[Siguse-l] Message 3 - The Literature: ARIST Chapters on Information Behavior
jenna.hartel at utoronto.ca
Tue Aug 23 05:11:57 EDT 2011
This post continues to address "The Literature" of our research area and
celebrates a second major resource: the /Annual Review of Information
Science and Technology/ <http://www.asis.org/Publications/ARIST/>
(/ARIST/) literature reviews of information behavior.
A special and important reference genre, the /literature review/ is a
survey of publications in a research area that summarizes major themes,
developments, and findings. Literature reviews are time and effort
saving devices for readers and the capstone of Shera and Egan's
"bibliographic pyramid" (1952) that underlies academic knowledge
production. The authors of literature reviews are typically seasoned
experts in a specialty or energetic younger scholars who use their
dissertation literature review as a point of departure.
I have fond memories of my early days as a doctoral student at UCLA and
diving headlong into/ARIST/ chapters, eager to "get my mind around" the
information behavior literature. Each chapter proved to be a snapshot of
information behavior scholarship in its day. As I moved longitudinally
through the /ARIST/ series, I was able to make out the contours,
evolution, and personality of the information behavior domain.
In his textbook on information behavior, Donald Case (2006, 238-243)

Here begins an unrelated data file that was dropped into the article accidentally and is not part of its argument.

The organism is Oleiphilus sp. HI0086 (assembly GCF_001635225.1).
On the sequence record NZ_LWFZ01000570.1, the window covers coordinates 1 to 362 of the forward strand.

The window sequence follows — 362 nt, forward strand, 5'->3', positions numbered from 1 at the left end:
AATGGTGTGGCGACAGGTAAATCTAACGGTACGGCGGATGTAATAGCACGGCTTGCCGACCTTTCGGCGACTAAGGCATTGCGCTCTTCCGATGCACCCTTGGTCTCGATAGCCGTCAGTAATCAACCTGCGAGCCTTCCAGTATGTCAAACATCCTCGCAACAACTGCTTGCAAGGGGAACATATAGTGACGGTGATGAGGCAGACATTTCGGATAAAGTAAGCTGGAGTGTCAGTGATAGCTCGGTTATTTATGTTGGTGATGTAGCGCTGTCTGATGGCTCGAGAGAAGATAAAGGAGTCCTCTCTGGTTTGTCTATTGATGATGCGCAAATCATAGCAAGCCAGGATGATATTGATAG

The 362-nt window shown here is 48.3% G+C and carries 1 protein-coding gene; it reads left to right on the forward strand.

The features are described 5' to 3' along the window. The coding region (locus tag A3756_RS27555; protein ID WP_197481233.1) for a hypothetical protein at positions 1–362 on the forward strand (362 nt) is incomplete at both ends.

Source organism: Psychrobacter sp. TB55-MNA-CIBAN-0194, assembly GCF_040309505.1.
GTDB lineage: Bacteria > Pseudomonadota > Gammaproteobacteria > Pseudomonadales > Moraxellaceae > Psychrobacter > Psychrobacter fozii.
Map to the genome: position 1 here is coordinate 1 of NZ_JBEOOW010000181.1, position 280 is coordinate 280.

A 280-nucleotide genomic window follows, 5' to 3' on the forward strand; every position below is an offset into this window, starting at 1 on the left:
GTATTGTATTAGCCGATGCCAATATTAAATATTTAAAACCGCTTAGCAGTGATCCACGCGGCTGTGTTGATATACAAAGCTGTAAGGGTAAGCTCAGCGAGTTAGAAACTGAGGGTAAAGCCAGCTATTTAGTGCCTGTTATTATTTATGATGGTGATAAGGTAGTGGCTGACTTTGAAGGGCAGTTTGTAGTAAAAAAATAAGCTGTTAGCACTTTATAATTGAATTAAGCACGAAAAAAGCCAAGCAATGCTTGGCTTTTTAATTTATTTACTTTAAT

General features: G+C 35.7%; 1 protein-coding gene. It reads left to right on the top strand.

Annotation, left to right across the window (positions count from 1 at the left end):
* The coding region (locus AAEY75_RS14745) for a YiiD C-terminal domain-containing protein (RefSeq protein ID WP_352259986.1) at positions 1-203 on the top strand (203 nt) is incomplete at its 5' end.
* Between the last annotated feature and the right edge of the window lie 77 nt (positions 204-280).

provides a great overview of /ARIST /chapters. //He states that /ARIST/
is "the main vehicle by which interested scholars kept abreast of
research on information behavior" (p. 239). Still, he critically
observes that the series is a real "patchwork" with "redundant" coverage
and "underdetermination" of relevant documents (p. 241); further, he
asserts that each review is not standardized but shaped by the
predilections of the author. Case also notes that the early /ARIST
/chapters (1966-1990) focus on "information behavior" as a whole and
later iterations target narrower topics as the speciality matured and
diversified. (For a handy listing of early /ARIST/ chapters from Case's
textbook, click here <http://www.jennahartel.com/arist-table.html>.)
Certain /ARIST /chapters mark important advances in scholarship that
devotees of information behavior should know. Paisely (1968) introduced
the idea of information behavior within several nested social
/contexts/; the same approach was rediscovered decades later and became
a mantra and banner over the "information seeking in context" movement
and conference (ISIC <http://informationr.net/isic/>). A spirited
chapter by Dervin & Nilan (1986) was a call to action to focus on the
human information user (versus the information system) and is probably
the most highly cited work in the information behavior literature. More
recently, Pettigrew, Fidel and Bruce's (2001) contribution captures the
increased methodological sophistication and diversity in our community.
The latest comprehensive /ARIST/ chapter on information behavior is a
mammoth one by Fisher and Julien (2009), which invited the research
community (via this mailing list) to nominate works for inclusion.
All SIG-USErs: Please share your thoughts on the information behavior
chapters in ARIST. It would be especially interesting to hear from
chapter authors: Brenda? Paul? Karen? Heidi? Others?
Thanks to Sarah and Lynn for stimulating responses to last week's
posting. Going forward, we consider another fine gateway into the
literature: Donald Case's (2006) information behavior textbook /Looking
for Information: A Survey of Research on Information Seeking, Needs, and
Behavior 2^nd ed./
Shera, J. & Egan, M. (1952). Foundations of a theory of bibliography,
/Library Quarterly/, 22, 125-137.
Jenna Hartel, Ph.D., Assistant Professor
Faculty of Information
University of Toronto
140 St. George Street
Toronto, Ontario M5S 3G6
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